The Perils Of Monetizing And Popularity

In today’s world, ‘doing what you love’ is the new mantra. It has also opened up the world to pursue careers in creative interests. Many even consider it as a dream job come true. However, at times, pursuing careers in creative interests can backfire, and one can end up hating their passions, simply because of the pressures of monetizing them. 

The joy of a creative interest can get crushed due to the fact that it simply becomes a job to sustain the roof over the head, rather than what one loves to do. Therefore it is essential to keep a job and a passion separate. However, if one still intends to pursue a passion for a living, they should avoid monetizing their entire creative output and do some creative work simply for the love of it.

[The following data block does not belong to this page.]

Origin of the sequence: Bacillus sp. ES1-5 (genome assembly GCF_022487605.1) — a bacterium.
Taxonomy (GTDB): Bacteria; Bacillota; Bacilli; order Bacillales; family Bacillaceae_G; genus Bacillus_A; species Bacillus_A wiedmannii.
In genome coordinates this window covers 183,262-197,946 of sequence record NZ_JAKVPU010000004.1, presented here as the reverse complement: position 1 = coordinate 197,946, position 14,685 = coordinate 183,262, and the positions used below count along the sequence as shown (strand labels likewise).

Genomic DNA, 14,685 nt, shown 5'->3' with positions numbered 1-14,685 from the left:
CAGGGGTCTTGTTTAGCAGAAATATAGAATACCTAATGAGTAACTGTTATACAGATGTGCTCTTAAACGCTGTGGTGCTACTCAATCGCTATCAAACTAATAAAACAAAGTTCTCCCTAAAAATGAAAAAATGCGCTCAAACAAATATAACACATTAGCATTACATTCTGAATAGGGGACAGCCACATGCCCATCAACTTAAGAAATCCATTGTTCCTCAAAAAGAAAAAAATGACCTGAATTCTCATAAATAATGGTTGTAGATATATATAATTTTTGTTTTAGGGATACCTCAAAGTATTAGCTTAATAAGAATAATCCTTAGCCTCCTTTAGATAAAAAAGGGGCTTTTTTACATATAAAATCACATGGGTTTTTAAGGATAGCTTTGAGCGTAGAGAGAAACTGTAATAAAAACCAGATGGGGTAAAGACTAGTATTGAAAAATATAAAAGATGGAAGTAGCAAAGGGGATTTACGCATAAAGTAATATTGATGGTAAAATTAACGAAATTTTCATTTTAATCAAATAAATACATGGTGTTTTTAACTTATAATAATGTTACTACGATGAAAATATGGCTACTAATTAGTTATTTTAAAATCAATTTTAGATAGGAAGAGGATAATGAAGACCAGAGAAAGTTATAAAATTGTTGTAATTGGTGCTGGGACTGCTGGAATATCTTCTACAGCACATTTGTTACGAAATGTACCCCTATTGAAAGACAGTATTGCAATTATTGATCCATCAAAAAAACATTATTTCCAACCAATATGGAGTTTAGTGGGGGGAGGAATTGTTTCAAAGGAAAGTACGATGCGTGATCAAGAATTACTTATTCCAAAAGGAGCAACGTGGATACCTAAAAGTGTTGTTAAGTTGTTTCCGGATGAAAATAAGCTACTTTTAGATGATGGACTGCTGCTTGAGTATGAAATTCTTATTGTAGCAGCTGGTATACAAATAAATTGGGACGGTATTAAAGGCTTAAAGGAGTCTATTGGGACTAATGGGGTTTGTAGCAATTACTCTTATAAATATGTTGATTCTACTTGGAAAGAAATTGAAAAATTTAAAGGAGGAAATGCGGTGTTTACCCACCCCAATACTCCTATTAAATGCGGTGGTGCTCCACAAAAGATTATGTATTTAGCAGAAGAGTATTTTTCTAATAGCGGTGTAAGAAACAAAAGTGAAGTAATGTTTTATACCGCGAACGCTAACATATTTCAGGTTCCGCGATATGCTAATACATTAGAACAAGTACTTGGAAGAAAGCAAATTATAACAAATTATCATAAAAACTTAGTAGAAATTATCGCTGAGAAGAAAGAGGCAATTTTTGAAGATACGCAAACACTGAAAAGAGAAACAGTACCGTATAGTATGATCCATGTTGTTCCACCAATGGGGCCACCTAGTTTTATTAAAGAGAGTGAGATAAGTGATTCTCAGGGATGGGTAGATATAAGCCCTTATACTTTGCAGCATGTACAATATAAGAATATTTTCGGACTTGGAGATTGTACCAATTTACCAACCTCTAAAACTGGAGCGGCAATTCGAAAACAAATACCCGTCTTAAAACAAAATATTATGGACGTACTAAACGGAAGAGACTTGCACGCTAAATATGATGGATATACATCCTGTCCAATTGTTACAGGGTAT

In addition to money, obsessions with popularity are perilous to creativity as well. The need for social gratification in today’s times, such as getting more likes, shares, and followers can make creative people lose focus. It is therefore essential to ignore social media metrics from time to time.

To keep one’s creative-self grounded, one can use the method of gifting. This essentially entails using one’s creative skills to create something and gift it to family, friends, or even an online follower. For example, A.A. Milne’s Winnie The Pooh and J.R.R. Tolkien’s The Hobbit were actually written for their children. These ‘gifts’ are world-famous today!

Do Creative Vs. Be Creative

‘Making it big’, ‘Arriving officially’ or, ‘finally being best’, are measures of success that many creative people fall prey to. Whether it is a writer, artist, photographer, or singer, people in the creative lines focus too much on their creative titles as nouns rather than as verbs.